- Piercing Videos
Questions about Sex, Jewelry, and the Vertical Clitoral Hood (VCH) Piercing
January 5th, 2013
I received a message from a woman who got a VCH piercing but didn't seem to get much information from her piercer (even though she had visited this site).
I did my research on your page and keep reading over again for months before I decided to get one. I finally had it done two days ago and it was just a pinch, no pain afterward... I have the questions. I had a surgical ring (straight) down there.
Will I be able to feel the stimluation after it heals? At this moment,I feel nothing. Hope it is not too shallow...
Will J- curve help more intense? Name the rings that will do that?
Or I will feel it when it comes to aroused?
Is it still too soon to have oral sex after a couple of days?
Is it safe to purchase the 16' or 14' stainless jewelries at any store (such as Claire's) that has different rings and balls?
Thank you for your time and I appreciate your help!
I need to see a few clear close up photos to answer most of your questions. I can't say whether a different size or style of jewelry will help or not without evaluating your build and the placement of the piercing. If it is not properly placed or the jewelry doesn't fit well those will certainly affect whether you will receive any stimulation from it. This page shows and explains what I need to see to evaluate your piercing properly.
In general, though, a J-Curve is apt to be more stimulating than a regular curve, but I usually suggest them for healed piercings as some women find them to be too much.
Your piercer failed to give you some VERY crucial information if he or she didn't openly discuss the risks of unprotected sexual activity with you. Below is the information about it from my book:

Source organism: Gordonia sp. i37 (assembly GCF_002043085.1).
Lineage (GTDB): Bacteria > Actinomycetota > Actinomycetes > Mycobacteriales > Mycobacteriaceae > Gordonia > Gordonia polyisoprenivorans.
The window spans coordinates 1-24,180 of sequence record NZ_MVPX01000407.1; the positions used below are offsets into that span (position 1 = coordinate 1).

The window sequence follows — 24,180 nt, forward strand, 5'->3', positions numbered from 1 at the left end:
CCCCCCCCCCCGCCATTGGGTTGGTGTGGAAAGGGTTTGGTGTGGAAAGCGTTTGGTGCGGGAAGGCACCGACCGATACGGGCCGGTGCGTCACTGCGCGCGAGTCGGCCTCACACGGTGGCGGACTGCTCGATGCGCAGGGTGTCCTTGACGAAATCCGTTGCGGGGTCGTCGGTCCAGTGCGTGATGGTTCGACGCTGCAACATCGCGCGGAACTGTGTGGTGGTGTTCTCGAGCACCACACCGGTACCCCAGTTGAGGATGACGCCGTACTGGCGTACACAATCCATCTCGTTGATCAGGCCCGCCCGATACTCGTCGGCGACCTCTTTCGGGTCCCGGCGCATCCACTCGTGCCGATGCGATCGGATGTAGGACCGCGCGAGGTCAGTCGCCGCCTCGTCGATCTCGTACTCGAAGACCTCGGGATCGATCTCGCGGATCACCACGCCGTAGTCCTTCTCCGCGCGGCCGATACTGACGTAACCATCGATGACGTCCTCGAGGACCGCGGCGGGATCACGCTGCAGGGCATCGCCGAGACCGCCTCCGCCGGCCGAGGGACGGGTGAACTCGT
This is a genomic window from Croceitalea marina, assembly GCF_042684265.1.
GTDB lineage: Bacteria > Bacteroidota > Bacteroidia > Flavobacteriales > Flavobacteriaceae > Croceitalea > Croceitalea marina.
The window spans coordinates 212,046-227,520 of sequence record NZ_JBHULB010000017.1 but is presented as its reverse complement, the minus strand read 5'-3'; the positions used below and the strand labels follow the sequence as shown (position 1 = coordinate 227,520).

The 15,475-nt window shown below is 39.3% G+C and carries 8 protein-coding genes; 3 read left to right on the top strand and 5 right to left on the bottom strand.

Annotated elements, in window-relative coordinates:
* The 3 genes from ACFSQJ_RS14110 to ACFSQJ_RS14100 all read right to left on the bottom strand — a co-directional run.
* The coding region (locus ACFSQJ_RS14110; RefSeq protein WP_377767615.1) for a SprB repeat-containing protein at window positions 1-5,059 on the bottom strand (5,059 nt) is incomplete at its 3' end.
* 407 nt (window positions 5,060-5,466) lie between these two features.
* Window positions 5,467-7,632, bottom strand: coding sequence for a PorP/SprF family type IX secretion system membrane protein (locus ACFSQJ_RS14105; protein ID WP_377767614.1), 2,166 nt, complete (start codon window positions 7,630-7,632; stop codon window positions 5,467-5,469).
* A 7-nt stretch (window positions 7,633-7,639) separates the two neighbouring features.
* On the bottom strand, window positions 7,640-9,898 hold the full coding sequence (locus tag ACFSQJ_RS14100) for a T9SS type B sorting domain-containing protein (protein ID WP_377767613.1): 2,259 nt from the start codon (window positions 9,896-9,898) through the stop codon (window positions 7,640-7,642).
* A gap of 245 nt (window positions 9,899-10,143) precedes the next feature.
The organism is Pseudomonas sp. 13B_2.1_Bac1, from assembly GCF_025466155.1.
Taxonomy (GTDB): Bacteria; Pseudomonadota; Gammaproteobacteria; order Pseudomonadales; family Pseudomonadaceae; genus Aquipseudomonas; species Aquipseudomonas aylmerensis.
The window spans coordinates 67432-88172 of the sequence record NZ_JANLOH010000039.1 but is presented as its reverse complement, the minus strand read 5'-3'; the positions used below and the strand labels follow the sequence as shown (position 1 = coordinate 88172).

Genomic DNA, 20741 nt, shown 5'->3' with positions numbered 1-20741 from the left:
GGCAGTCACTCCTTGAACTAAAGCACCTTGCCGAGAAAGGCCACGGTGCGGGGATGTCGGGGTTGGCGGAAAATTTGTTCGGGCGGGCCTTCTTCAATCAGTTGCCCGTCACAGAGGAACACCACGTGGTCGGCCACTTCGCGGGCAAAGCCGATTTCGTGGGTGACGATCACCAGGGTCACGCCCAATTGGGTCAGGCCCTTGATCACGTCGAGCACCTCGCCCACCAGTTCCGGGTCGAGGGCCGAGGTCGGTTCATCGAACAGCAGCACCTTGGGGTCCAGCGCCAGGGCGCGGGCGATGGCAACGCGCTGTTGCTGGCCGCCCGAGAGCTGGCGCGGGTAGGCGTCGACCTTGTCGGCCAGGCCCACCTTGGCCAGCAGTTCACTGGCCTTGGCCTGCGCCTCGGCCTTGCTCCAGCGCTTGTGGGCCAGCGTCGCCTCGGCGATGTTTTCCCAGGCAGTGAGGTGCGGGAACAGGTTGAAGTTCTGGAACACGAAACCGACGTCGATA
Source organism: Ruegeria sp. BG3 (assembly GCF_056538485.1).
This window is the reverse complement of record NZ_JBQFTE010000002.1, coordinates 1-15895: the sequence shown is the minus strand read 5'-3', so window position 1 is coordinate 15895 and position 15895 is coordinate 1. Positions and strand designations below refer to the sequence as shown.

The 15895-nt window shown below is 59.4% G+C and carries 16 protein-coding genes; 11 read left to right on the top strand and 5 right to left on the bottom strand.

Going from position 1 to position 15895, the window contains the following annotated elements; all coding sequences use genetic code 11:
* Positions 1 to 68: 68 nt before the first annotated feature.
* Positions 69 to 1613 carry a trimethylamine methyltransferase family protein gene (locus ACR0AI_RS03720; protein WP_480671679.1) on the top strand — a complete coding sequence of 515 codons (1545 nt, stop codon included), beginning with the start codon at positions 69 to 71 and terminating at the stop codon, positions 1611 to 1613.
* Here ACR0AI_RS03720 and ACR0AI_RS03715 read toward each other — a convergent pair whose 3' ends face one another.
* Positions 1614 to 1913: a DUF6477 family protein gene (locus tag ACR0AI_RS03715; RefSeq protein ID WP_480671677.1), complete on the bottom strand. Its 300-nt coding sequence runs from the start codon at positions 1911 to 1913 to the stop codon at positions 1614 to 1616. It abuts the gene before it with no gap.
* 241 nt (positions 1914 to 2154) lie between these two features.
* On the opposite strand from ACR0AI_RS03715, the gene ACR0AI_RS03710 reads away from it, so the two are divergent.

There is no set period for abstinence from sexual activities while genital piercings are healing. There are, however, two nonnegotiable rules:
1. Be gentle. Pay attention to your body. If your piercing feels sore, you must stop what you’re doing, or at least ease up. As you begin to heal and the piercing feels less tender, you must still be vigilant to avoid injuring the fragile new cells.
2. Be clean and hygienic. Protective barriers must be used to prevent the sharing of bodily fluids. For oral sexual contact, use a dental dam (sheet of latex) to shield female genitalia and a flavored or unlubricated condom during fellatio. Thoroughly wash hands and sex toys before contact near a healing piercing, and use condoms for all intercourse and on insertables like dildos and bullet-type vibrators. If other barriers aren’t suitable, apply a waterproof dressing such as a Nexcare or Tegaderm before sexual activities to keep your partner’s body fluids from getting on your piercing. All of these precautions are mandatory to prevent infection during the entire initial healing period, even if you and your partner are monogamous and healthy.
Appropriate body jewelry is smooth, so high-quality condoms that fit properly should perform well. Water-based lubricant helps reduce excess friction to protect the integrity of the latex. The sensitivity of your healing piercing can make up for the addition of an unfamiliar barrier. Pleasure Plus condoms are made with extra room that is suited to frenum and Prince Albert jewelry. Avoid condoms and lubricants with the spermicide nonoxynol-9 (N-9), as this harsh chemical may burn or sting and can harm the delicate cells of a fresh piercing (as well as vaginal or rectal tissue).
These are the care instructions I suggest, and hopefully they are similar to what your piercer suggested? To facilitate healing, you may want to do saline soaks.
And also use emu oil (if you don't object to using an animal product):